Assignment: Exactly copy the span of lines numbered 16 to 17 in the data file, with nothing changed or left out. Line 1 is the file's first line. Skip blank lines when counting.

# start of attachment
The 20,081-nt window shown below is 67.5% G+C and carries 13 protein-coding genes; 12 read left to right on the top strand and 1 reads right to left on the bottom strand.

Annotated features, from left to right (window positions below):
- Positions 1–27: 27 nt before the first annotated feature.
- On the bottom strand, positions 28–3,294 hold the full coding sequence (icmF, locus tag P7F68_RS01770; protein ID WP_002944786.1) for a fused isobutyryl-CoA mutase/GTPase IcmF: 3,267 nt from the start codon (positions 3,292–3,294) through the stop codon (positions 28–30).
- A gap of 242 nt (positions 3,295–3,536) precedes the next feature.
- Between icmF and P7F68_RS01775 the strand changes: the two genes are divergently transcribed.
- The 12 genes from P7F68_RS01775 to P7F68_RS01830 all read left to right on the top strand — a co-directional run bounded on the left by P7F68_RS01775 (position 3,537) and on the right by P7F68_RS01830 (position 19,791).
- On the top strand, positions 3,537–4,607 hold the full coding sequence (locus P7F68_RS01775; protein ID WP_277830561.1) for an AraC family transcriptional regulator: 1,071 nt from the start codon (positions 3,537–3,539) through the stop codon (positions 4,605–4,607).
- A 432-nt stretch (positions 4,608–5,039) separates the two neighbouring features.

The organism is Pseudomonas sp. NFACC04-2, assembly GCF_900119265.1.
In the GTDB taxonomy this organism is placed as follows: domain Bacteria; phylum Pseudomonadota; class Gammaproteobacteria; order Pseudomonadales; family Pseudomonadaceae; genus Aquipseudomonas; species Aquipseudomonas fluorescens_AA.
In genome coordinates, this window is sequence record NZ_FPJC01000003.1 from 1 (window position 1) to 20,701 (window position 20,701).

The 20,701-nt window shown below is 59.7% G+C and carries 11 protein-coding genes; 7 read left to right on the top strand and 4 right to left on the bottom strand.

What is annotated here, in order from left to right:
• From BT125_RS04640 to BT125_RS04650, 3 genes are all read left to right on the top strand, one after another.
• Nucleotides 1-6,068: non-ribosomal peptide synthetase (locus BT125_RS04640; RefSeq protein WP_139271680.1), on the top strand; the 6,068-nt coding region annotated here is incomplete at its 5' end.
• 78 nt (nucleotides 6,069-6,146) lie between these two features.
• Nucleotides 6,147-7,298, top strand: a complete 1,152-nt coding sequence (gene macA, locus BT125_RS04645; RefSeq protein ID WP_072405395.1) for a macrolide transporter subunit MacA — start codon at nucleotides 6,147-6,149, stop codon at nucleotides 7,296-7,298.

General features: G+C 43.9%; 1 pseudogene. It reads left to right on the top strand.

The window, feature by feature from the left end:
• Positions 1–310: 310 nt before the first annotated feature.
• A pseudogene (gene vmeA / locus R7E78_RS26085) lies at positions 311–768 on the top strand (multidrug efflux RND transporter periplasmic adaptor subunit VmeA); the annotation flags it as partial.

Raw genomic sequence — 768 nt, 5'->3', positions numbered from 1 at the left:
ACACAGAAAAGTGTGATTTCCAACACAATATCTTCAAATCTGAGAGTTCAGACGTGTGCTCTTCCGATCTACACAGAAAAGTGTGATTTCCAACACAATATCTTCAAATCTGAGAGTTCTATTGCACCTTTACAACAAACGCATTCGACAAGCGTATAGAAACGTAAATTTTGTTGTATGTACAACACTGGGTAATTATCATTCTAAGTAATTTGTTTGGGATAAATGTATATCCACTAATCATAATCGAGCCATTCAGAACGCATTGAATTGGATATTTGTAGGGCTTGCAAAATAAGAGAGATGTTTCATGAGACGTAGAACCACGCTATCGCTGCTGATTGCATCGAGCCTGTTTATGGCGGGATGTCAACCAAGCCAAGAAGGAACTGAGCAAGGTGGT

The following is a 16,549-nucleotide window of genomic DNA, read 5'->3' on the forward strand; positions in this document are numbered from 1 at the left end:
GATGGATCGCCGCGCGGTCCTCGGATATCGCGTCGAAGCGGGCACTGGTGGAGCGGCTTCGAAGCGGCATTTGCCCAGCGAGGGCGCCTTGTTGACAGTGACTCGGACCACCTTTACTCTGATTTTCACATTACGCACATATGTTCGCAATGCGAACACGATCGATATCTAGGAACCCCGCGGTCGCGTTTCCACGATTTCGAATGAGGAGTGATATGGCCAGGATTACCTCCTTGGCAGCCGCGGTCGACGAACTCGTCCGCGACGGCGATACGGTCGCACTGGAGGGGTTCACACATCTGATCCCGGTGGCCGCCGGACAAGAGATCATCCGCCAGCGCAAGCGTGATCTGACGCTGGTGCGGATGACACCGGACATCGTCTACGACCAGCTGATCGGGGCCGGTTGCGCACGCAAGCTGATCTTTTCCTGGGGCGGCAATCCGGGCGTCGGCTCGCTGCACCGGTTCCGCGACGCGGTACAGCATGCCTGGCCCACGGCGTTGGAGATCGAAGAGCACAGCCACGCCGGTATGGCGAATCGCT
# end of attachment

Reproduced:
• Nucleotides 1-6,068: non-ribosomal peptide synthetase (locus BT125_RS04640; RefSeq protein WP_139271680.1), on the top strand; the 6,068-nt coding region annotated here is incomplete at its 5' end.
• 78 nt (nucleotides 6,069-6,146) lie between these two features.